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Restaurant review: The Spice Lounge

AA Grill goes to Albert Dock's Spice Lounge, hungry for curry

Published on June 6th 2008.


Restaurant review: The Spice Lounge

ONE might expect that if someone has saved your life, you would at least have the good grace to remember it. As it is, I have no recollection of the evening a one-time colleague found me tottering, glassy-eyed along the waterside at Albert Dock, before guiding me to the (relative) safety of a nearby bar.

These monsters of the sea, worthy kings of crustacea and the undisputed stars of the night, were presented in regal fashion, lined up on a long rectangular plate: shell-on, marinated in garlic, ginger and mustard oil, and cooked in a blinding sweet and sour sauce.

Or so he has always claimed. All I remember is, next morning, slowly, slowly coming to consciousness. A dead man waking. Wearing my socks and a heady perfume of stale beer mixed with John Player Specials.

That was in the days of Fred’s floating weather map, and Hartley’s wine bar whose atmosphere and ability to harness the splendour of Britain’s biggest collection of Grade I listed buildings has never quite been matched since.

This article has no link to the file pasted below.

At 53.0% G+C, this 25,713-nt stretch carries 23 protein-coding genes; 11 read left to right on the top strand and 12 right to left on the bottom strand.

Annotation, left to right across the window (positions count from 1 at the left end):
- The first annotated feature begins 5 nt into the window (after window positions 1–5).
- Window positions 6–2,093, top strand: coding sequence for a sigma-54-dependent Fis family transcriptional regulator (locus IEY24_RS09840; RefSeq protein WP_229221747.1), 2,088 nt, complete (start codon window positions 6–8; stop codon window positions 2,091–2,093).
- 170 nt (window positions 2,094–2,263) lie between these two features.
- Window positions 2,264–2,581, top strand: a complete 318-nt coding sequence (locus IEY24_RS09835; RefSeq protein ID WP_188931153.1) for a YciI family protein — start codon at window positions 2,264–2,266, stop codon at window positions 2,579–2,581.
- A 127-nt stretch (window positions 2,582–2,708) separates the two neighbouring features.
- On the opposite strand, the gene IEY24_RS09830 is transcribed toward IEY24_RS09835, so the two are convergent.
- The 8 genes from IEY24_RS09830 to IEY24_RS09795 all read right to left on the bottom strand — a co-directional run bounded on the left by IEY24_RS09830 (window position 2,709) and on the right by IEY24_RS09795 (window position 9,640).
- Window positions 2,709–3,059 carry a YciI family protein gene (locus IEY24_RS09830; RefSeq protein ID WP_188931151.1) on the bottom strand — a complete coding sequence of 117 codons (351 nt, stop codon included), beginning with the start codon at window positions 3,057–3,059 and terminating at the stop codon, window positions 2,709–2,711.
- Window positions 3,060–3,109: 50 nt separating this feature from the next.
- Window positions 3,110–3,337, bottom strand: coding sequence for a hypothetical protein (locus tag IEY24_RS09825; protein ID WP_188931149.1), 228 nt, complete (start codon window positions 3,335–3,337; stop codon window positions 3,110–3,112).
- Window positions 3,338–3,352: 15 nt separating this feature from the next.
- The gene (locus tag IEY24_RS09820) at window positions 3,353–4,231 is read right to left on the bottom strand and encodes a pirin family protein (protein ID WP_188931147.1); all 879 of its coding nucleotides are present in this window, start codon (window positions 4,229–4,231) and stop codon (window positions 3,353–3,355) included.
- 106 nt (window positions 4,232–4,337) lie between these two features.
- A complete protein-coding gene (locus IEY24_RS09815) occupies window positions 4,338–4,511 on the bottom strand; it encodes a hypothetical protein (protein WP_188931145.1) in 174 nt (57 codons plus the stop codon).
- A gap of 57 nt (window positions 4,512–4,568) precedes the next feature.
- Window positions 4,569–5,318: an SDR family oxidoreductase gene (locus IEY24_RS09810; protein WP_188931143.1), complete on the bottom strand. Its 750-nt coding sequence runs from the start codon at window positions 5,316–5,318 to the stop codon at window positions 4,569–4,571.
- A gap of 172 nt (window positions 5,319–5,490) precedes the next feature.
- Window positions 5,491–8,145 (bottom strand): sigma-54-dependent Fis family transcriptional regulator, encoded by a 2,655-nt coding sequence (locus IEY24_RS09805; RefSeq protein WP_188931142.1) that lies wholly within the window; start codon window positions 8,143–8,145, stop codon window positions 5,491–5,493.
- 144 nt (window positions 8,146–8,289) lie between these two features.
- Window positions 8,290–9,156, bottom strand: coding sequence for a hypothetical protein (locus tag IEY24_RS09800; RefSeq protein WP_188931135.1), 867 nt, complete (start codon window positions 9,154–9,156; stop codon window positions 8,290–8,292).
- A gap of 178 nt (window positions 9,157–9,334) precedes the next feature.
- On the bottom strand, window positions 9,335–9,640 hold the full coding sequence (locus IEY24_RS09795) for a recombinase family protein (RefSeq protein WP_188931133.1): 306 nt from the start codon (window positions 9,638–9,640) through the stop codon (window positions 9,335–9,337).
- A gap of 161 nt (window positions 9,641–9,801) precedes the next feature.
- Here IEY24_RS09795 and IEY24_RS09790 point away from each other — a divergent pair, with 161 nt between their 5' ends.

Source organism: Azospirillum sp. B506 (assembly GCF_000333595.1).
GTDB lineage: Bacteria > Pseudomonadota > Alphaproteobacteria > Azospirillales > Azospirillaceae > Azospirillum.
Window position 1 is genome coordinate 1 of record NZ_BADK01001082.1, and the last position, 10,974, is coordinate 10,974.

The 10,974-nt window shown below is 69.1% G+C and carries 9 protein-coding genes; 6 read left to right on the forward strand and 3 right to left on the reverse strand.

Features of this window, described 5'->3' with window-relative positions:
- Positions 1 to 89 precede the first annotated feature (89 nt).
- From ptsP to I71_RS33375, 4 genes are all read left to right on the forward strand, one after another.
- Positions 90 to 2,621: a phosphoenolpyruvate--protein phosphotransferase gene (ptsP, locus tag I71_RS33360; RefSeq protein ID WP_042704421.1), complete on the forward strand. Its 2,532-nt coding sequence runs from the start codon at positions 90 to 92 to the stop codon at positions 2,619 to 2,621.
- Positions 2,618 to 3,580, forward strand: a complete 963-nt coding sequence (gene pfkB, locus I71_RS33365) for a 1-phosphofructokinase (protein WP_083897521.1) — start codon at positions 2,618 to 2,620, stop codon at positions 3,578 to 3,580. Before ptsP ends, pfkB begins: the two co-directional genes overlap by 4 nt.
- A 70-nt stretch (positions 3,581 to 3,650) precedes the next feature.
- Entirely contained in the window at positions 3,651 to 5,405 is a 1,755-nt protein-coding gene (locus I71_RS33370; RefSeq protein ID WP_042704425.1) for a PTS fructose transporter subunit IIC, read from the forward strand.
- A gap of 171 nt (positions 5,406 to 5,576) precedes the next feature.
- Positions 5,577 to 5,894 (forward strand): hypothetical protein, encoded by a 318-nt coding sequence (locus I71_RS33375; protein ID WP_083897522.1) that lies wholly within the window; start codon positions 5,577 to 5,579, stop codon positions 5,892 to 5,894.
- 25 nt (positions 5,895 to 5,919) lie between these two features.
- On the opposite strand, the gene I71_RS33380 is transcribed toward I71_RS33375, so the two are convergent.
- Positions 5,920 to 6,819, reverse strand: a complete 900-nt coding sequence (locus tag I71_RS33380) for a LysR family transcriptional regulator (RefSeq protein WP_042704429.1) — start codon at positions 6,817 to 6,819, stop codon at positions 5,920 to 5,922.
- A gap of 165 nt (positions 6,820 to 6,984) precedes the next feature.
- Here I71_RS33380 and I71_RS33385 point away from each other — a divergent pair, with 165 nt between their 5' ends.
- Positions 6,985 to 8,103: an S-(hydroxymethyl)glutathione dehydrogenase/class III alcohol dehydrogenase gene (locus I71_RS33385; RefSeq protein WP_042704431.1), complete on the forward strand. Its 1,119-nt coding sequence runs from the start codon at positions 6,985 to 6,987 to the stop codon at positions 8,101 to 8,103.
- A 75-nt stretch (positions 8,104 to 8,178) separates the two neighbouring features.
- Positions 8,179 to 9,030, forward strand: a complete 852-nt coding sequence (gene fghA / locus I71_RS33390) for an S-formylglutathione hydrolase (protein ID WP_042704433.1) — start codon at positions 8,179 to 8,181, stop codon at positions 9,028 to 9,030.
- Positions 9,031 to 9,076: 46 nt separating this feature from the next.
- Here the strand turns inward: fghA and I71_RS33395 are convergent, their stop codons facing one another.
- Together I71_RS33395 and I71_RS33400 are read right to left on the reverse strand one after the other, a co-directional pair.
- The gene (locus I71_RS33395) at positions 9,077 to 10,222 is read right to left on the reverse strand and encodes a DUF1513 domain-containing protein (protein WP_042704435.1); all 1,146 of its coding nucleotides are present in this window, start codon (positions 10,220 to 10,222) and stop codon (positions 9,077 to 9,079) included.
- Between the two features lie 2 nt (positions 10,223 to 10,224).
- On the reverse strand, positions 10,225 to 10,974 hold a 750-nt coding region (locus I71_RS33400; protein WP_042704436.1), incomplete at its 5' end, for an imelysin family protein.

Still, in the intervening years, Albert Dock has become one of the UK’s leading tourist attractions by combining a waterfront location and great architecture with a place to eat, drink, shop, sleep, enjoy great art, learn more about the city’s chief claims to fame (slavery, The Beatles) and, if you are young and foolish and the sun is shining, plunge in to the water at great personal risk (but who am I to criticise?).

By day, the war zone of traffic barriers, cones and craters outside the dock entrance seems not to have deterred the thousands of trippers (most of them from Chorley, if I am any judge of an accent). But a dripping wet Thursday night told a different story. The Blue Bar was conspicuous by its absentees. The Pan American Club wasn’t faring much better, the lack of illumination failing to disguise its want of a makeover.